Hydrometeorological Discussion
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AGUS74 KFWR 231647
HMDFWR
HYDROMETEOROLOGICAL DISCUSSION
NATIONAL WEATHER SERVICE...WEST GULF RFC...FORT WORTH TX
1147 AM CDT WED AUG 23 2017

                  VALID AUGUST 23 THROUGH AUGUST 28

...RAINFALL ANTICIPATED WITH THE PASSAGE OF COLD FRONT NEXT TWO
DAYS, TROPICAL SYSTEM HARVEY LOOMS FOR THIS WEEKEND...

                   ...METEOROLOGICAL DISCUSSION...
A ridge of high pressure is re-developing over southwest New Mexico
this morning.  This ridge brought hot and mostly dry conditions to a
fair amount of the WGRFC region the past few days. Along the western
edge of the ridge, rainfall has been observed across parts of New
Mexico, southern Colorado and far southwest Texas. With the
retrogression of the ridge, a cold front has moved out of Oklahoma
into north Texas.  Showers and thunderstorms have occurred with the
passage of this front the past 24 hours.  The heaviest rainfall the
past 24 hours was along the Red River where the area near Gordonville
received over 3 inches, while over northwest Texas near Muleshoe they
got over 2.50 inches. The rainfall is ongoing in northern Texas and
portions of west Texas, and this is expected to continue and move
slowly southward as the front moves through a moist atmosphere
across central Texas.  This rain area should diminish over central
Texas on Thursday.  Meanwhile, southeastern Texas, especially near
the coast, should be active again today and the next two days with
scattered showers and thunderstorms due to the sea breeze front.
Widespread heavy amounts are not expected.  Also, the west should
remain in an active monsoon pattern during the week, but the threat
for heavy rainfall should be reduced due to the proximity of the
ridge.

The remnants of tropical storm Harvey have once again formed into
a tropical depression this morning over the southern Gulf of Mexico.
This system is forecast to move to the northwest.  There is a high
likelihood this storm will reach tropical storm strength later today
or Thursday as it moves into the northwestern Gulf.  This storm is
forecast to then move northward, with current models bringing the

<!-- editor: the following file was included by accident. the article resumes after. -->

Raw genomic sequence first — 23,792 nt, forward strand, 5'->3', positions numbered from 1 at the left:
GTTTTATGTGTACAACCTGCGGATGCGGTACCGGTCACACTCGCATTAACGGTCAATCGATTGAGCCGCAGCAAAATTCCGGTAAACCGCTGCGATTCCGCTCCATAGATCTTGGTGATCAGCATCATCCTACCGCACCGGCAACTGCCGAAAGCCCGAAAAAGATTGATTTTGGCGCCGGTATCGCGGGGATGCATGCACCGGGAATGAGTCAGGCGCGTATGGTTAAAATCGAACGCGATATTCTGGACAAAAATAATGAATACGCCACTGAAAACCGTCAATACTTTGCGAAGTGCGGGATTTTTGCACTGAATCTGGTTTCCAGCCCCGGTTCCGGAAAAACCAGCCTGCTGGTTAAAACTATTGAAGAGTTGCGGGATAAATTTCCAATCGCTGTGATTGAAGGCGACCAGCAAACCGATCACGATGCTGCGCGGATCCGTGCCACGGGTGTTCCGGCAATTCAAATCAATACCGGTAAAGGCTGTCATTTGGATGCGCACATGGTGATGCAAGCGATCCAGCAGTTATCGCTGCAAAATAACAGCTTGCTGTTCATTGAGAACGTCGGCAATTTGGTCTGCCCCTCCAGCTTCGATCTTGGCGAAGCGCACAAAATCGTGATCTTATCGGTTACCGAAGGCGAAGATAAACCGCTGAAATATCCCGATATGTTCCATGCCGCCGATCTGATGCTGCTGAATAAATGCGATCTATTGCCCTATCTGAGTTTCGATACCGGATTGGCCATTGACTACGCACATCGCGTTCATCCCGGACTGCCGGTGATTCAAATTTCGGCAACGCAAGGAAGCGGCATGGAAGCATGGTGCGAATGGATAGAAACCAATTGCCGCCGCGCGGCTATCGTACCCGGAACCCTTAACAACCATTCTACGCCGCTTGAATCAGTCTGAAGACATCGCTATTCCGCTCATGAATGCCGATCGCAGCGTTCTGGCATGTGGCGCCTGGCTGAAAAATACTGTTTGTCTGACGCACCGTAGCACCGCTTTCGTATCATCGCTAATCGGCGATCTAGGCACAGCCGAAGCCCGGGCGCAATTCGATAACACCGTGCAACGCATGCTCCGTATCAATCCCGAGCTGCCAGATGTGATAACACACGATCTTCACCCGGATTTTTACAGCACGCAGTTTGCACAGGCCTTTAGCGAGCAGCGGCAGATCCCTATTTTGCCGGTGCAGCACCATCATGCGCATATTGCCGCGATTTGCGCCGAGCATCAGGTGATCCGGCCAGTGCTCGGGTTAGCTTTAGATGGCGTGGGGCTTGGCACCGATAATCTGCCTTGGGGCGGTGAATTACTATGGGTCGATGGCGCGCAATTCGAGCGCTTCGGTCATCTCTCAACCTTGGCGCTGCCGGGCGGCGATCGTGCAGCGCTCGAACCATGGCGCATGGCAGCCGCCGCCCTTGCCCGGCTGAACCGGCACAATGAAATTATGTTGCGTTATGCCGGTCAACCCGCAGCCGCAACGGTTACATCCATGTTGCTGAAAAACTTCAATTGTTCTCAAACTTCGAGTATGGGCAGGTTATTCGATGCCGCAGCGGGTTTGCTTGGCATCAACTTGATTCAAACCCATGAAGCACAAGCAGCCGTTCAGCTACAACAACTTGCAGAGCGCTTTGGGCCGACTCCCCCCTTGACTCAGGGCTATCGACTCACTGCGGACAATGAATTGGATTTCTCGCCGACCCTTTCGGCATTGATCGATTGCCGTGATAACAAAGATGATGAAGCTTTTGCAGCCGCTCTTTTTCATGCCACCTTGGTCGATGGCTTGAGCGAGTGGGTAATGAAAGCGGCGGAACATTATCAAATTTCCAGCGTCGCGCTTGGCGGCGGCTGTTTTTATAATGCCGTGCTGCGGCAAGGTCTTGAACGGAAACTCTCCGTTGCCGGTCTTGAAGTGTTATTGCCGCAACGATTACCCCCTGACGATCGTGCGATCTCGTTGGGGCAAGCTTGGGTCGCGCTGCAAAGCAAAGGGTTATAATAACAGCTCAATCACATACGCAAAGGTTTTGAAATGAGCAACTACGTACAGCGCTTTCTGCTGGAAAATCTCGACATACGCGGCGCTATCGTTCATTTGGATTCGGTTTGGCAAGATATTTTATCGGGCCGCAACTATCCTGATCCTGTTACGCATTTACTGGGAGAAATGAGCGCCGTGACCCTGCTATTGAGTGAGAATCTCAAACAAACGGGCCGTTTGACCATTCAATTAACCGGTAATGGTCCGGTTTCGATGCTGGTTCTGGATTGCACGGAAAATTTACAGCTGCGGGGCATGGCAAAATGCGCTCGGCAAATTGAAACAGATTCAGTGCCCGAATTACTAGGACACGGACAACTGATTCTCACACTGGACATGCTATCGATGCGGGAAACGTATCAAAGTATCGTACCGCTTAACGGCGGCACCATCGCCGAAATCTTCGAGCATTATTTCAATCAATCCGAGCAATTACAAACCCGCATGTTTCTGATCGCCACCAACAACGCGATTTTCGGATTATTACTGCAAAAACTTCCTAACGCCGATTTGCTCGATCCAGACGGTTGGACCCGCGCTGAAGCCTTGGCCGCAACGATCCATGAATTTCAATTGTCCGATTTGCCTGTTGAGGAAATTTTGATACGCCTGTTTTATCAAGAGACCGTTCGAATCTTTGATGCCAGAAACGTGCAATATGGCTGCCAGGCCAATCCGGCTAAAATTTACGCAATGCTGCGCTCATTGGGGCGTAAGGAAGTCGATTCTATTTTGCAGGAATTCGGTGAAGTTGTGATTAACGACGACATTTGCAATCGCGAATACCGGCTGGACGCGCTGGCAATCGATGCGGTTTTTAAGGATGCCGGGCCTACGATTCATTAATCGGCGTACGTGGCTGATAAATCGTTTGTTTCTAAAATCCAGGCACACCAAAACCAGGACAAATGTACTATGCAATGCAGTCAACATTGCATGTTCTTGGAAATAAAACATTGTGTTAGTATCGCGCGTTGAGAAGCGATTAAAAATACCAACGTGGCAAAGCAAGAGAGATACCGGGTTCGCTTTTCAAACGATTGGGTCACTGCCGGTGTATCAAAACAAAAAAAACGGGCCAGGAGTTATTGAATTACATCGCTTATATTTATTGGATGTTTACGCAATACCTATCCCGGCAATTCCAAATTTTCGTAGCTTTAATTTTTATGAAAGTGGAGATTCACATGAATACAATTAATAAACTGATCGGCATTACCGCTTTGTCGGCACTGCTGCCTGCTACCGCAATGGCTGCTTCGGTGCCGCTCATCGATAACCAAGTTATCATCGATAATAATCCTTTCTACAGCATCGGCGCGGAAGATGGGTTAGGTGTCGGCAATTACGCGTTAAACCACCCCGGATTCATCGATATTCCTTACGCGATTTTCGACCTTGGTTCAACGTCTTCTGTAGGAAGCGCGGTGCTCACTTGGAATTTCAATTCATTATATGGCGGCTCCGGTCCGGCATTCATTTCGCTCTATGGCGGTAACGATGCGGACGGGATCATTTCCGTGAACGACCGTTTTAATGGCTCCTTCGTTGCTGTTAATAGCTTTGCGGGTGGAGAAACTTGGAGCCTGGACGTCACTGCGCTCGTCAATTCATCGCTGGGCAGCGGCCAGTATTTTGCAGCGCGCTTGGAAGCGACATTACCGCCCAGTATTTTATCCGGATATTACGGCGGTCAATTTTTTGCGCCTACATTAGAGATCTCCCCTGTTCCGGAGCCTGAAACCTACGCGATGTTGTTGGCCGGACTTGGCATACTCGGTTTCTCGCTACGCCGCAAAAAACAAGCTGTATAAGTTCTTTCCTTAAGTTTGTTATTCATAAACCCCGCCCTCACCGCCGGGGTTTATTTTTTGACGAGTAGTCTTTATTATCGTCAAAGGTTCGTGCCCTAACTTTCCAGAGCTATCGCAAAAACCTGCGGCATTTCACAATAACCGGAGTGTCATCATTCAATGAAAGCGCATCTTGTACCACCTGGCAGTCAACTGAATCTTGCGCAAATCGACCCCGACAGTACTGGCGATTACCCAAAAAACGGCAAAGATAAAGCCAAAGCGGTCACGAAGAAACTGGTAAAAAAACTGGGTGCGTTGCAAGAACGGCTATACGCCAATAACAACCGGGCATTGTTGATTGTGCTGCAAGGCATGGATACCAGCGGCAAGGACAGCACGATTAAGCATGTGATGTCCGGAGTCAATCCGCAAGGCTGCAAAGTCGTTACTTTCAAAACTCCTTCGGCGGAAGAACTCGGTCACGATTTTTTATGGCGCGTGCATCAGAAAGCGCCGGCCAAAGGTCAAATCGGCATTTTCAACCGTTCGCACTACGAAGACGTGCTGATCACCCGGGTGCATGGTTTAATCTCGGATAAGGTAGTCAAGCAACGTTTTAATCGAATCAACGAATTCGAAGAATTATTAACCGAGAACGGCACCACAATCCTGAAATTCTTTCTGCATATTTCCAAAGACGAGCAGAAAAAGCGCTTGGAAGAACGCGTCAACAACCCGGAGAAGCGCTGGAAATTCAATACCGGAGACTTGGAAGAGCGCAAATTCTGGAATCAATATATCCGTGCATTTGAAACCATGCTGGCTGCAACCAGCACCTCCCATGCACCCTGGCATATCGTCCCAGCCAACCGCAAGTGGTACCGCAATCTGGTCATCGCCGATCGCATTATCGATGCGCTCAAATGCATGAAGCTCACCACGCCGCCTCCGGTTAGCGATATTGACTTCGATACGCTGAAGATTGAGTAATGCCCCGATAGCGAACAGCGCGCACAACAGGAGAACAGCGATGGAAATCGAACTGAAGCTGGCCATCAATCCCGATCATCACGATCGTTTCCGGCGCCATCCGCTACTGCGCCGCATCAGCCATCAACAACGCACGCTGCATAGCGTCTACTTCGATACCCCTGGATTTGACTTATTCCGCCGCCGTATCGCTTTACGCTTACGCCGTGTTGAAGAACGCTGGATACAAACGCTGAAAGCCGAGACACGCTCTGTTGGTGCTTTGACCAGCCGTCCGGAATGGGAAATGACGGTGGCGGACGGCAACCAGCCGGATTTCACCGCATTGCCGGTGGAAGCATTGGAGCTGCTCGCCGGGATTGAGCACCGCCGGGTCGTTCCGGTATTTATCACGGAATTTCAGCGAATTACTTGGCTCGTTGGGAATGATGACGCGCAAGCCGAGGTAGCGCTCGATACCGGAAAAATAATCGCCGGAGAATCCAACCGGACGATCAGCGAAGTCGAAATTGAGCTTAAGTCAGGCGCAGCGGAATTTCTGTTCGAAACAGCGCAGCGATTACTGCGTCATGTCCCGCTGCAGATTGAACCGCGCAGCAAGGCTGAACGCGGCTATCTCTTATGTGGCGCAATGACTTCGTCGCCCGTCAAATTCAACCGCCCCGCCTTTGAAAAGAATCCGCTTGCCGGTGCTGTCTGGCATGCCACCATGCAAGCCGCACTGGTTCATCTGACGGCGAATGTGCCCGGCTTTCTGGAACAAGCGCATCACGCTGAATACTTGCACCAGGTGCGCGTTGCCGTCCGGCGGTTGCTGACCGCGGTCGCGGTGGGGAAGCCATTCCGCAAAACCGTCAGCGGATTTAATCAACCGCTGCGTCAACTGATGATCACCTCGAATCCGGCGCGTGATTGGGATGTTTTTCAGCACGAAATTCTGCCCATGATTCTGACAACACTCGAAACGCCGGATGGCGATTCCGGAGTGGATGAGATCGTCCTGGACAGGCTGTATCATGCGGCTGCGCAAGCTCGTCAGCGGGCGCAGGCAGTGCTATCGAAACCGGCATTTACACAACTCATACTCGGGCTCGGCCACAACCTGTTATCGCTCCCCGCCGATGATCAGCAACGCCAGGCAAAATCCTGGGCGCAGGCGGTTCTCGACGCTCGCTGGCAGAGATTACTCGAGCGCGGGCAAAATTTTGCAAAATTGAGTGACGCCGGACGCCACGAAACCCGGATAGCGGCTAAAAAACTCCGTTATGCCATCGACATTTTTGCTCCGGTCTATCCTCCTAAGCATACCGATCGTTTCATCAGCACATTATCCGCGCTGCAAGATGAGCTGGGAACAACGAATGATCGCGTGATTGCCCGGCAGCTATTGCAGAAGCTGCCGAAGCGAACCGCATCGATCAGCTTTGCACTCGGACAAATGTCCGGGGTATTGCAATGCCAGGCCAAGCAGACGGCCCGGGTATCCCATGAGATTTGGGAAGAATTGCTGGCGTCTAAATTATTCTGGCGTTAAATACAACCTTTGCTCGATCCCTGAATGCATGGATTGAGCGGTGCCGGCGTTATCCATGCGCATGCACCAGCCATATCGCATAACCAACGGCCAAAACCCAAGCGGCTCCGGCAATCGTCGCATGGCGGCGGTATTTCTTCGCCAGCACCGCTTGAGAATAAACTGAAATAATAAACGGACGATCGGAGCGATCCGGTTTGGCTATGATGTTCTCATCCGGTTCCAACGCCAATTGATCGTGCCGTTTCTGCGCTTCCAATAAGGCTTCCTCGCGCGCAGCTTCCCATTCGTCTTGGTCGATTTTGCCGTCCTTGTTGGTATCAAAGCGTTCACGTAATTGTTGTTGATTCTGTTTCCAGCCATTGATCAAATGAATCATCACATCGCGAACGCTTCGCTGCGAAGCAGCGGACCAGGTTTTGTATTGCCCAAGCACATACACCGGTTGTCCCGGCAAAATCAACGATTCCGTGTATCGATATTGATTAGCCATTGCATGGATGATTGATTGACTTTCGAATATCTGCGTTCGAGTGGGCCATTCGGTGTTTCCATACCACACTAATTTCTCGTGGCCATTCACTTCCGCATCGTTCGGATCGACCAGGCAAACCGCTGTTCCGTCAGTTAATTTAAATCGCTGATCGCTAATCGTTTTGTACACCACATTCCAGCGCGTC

storm to the middle Texas Gulf coast later Friday.  What happens
to Harvey thereafter is problematic.  Many of the models keep the
storm moving slowly north, then stall it out due to weak steering
currents.  Then the storm is forecast to meander around south central
and southeast Texas by Monday morning and beyond. There is still
uncertainty concerning the track, speed and intensity of Harvey.
But there will be the potential of substantial rain of 10 to 15
inches with isolated amounts of over 20 inches from south central
into east central and southeast Texas and western Louisiana from this
storm.

                    ...PRECIPITATION FORECAST...
For Today into Thursday morning, Mean Areal Precipitation (MAP)
amounts of 0.25 to 0.50 of an inch are forecast for north Texas from
roughly Midland east through Waco and Longview and into northern
Louisiana.  MAP amounts of 0.25 to 0.50 inch are also forecast for
eastern and southern New Mexico and far southwest Texas.  MAP amounts
of less than 0.25 of an inch are forecast across most of New Mexico
and Colorado, the northern half of Texas, southeast Texas and
Louisiana.

For Thursday into Friday morning, MAP amounts of 0.25 to 0.50 inch
are forecast across the eastern half of New Mexico, southern
Colorado, central into northwestern Texas, along the Texas Gulf coast
and southern Louisiana.  MAP amounts of less than 0.25 of an inch are